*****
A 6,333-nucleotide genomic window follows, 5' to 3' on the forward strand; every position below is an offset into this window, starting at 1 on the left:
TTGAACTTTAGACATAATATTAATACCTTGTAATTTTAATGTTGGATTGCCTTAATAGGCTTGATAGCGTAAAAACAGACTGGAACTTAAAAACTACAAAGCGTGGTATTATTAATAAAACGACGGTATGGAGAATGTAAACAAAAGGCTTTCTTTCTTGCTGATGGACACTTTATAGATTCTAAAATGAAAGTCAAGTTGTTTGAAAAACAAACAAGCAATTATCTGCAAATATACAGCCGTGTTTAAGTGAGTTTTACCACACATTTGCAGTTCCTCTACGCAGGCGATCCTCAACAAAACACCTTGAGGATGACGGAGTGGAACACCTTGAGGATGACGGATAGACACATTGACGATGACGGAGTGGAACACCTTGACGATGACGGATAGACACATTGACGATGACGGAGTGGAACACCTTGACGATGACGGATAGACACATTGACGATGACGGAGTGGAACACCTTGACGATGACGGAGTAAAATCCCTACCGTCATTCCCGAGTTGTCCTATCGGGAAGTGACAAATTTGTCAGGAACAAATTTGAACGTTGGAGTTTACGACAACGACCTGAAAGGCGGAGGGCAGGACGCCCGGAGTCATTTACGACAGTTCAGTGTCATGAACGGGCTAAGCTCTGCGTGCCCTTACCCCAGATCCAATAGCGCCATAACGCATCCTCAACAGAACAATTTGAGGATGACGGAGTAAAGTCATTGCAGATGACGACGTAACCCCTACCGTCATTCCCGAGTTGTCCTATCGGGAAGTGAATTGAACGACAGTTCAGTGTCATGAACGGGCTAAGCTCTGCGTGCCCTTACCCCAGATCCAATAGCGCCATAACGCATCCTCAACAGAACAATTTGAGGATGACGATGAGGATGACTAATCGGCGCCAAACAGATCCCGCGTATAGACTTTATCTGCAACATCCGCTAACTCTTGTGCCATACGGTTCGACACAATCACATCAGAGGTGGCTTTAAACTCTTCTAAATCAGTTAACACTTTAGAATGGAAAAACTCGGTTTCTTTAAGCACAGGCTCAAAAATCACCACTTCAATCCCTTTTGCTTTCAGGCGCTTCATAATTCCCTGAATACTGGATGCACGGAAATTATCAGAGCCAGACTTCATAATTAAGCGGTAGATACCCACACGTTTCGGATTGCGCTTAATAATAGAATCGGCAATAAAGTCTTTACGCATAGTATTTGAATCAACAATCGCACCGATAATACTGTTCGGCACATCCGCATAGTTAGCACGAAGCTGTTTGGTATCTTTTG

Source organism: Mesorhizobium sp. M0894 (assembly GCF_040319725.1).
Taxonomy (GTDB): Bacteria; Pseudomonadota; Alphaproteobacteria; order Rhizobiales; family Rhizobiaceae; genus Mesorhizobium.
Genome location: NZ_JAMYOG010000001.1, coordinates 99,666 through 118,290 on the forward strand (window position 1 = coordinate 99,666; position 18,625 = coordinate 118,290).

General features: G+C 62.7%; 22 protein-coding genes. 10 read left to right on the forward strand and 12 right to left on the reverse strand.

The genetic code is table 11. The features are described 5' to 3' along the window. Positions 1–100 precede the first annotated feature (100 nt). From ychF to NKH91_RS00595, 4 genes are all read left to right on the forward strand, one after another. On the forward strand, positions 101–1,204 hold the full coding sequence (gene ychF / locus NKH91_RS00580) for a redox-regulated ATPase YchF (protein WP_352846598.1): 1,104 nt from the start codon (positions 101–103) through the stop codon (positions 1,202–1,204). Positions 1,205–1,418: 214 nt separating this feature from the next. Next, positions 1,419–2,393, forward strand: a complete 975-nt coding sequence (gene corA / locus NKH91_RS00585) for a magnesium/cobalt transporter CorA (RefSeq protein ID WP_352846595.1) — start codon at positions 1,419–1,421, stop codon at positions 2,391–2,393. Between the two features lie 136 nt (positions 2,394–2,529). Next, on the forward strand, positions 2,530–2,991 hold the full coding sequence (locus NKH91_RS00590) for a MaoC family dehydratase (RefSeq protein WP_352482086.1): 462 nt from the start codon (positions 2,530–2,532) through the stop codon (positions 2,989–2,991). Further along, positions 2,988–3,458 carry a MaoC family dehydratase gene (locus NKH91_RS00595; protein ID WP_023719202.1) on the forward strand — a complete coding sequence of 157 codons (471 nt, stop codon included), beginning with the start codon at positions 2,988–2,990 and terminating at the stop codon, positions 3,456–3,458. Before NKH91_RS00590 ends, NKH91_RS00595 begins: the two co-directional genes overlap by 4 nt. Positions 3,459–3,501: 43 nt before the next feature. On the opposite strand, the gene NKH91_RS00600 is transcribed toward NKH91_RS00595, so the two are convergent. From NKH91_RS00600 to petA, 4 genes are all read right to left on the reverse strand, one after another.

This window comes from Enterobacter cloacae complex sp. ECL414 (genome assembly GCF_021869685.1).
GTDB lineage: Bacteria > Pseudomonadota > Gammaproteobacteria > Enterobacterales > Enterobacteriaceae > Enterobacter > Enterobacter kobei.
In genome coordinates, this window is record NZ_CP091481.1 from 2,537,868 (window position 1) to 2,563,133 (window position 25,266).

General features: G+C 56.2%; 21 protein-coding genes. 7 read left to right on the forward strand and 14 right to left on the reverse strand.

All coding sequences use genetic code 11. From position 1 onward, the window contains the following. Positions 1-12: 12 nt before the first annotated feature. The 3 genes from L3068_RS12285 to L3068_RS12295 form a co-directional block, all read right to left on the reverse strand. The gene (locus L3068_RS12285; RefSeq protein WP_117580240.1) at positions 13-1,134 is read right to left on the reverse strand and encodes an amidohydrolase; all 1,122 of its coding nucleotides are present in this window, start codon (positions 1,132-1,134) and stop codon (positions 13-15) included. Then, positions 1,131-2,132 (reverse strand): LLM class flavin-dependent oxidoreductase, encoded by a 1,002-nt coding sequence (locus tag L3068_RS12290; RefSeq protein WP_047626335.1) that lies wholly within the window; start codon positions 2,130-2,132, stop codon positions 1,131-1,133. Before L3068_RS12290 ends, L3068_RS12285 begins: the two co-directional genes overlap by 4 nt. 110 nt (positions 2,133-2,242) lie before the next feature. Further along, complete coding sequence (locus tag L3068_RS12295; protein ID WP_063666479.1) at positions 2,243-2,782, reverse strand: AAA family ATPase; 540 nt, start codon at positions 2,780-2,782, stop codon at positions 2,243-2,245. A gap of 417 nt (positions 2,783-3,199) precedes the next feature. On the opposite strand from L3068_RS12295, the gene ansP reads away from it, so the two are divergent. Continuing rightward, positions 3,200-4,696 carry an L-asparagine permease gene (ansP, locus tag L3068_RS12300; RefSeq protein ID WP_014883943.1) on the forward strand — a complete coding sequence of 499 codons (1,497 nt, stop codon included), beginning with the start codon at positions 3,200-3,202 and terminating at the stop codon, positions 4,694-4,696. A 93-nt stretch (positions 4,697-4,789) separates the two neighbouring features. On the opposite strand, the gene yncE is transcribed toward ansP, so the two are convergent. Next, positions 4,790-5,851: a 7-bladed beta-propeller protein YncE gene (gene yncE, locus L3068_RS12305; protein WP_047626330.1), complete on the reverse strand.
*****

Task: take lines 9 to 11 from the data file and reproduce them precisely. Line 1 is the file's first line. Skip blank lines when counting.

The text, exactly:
GTDB lineage: Bacteria > Pseudomonadota > Gammaproteobacteria > Enterobacterales > Enterobacteriaceae > Enterobacter > Enterobacter kobei.
In genome coordinates, this window is record NZ_CP091481.1 from 2,537,868 (window position 1) to 2,563,133 (window position 25,266).

General features: G+C 56.2%; 21 protein-coding genes. 7 read left to right on the forward strand and 14 right to left on the reverse strand.